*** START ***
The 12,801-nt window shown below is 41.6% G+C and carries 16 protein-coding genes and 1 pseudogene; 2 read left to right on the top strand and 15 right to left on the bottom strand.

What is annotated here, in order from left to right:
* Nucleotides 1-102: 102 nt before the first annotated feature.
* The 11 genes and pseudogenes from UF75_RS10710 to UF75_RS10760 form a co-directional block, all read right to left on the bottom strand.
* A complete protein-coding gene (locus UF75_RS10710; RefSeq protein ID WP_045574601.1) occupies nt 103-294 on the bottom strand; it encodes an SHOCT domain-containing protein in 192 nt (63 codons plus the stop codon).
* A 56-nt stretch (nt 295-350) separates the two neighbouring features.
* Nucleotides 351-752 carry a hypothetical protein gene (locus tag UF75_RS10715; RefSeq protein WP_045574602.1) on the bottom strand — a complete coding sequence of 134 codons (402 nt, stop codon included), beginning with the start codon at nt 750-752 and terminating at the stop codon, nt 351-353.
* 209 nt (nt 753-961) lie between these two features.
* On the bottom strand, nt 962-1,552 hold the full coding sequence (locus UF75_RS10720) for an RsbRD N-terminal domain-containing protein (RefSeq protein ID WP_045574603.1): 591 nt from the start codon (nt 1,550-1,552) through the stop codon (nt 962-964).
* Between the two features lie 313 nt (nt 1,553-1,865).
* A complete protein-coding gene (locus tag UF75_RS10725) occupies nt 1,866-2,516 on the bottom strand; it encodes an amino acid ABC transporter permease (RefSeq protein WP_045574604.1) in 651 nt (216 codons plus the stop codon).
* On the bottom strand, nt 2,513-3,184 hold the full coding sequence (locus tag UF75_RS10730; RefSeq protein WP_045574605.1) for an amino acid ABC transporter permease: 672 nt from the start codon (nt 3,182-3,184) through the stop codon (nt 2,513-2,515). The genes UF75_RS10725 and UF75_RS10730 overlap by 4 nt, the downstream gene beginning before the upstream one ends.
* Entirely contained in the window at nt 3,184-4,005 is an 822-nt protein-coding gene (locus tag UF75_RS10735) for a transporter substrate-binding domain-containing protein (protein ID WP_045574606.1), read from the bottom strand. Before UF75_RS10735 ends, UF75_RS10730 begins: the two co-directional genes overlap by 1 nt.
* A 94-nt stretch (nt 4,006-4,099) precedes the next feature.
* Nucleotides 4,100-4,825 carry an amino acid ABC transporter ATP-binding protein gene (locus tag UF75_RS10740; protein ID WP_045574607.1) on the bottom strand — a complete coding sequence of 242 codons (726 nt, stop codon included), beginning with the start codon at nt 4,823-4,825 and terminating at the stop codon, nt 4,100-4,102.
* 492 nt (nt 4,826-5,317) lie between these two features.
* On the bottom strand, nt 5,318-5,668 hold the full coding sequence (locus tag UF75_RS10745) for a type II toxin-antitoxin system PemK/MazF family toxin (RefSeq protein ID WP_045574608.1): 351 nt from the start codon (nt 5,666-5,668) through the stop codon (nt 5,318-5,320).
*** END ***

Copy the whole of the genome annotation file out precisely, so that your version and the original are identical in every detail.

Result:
The 12,801-nt window shown below is 41.6% G+C and carries 16 protein-coding genes and 1 pseudogene; 2 read left to right on the top strand and 15 right to left on the bottom strand.

What is annotated here, in order from left to right:
* Nucleotides 1-102: 102 nt before the first annotated feature.
* The 11 genes and pseudogenes from UF75_RS10710 to UF75_RS10760 form a co-directional block, all read right to left on the bottom strand.
* A complete protein-coding gene (locus UF75_RS10710; RefSeq protein ID WP_045574601.1) occupies nt 103-294 on the bottom strand; it encodes an SHOCT domain-containing protein in 192 nt (63 codons plus the stop codon).
* A 56-nt stretch (nt 295-350) separates the two neighbouring features.
* Nucleotides 351-752 carry a hypothetical protein gene (locus tag UF75_RS10715; RefSeq protein WP_045574602.1) on the bottom strand — a complete coding sequence of 134 codons (402 nt, stop codon included), beginning with the start codon at nt 750-752 and terminating at the stop codon, nt 351-353.
* 209 nt (nt 753-961) lie between these two features.
* On the bottom strand, nt 962-1,552 hold the full coding sequence (locus UF75_RS10720) for an RsbRD N-terminal domain-containing protein (RefSeq protein ID WP_045574603.1): 591 nt from the start codon (nt 1,550-1,552) through the stop codon (nt 962-964).
* Between the two features lie 313 nt (nt 1,553-1,865).
* A complete protein-coding gene (locus tag UF75_RS10725) occupies nt 1,866-2,516 on the bottom strand; it encodes an amino acid ABC transporter permease (RefSeq protein WP_045574604.1) in 651 nt (216 codons plus the stop codon).
* On the bottom strand, nt 2,513-3,184 hold the full coding sequence (locus tag UF75_RS10730; RefSeq protein WP_045574605.1) for an amino acid ABC transporter permease: 672 nt from the start codon (nt 3,182-3,184) through the stop codon (nt 2,513-2,515). The genes UF75_RS10725 and UF75_RS10730 overlap by 4 nt, the downstream gene beginning before the upstream one ends.
* Entirely contained in the window at nt 3,184-4,005 is an 822-nt protein-coding gene (locus tag UF75_RS10735) for a transporter substrate-binding domain-containing protein (protein ID WP_045574606.1), read from the bottom strand. Before UF75_RS10735 ends, UF75_RS10730 begins: the two co-directional genes overlap by 1 nt.
* A 94-nt stretch (nt 4,006-4,099) precedes the next feature.
* Nucleotides 4,100-4,825 carry an amino acid ABC transporter ATP-binding protein gene (locus tag UF75_RS10740; protein ID WP_045574607.1) on the bottom strand — a complete coding sequence of 242 codons (726 nt, stop codon included), beginning with the start codon at nt 4,823-4,825 and terminating at the stop codon, nt 4,100-4,102.
* 492 nt (nt 4,826-5,317) lie between these two features.
* On the bottom strand, nt 5,318-5,668 hold the full coding sequence (locus tag UF75_RS10745) for a type II toxin-antitoxin system PemK/MazF family toxin (RefSeq protein ID WP_045574608.1): 351 nt from the start codon (nt 5,666-5,668) through the stop codon (nt 5,318-5,320).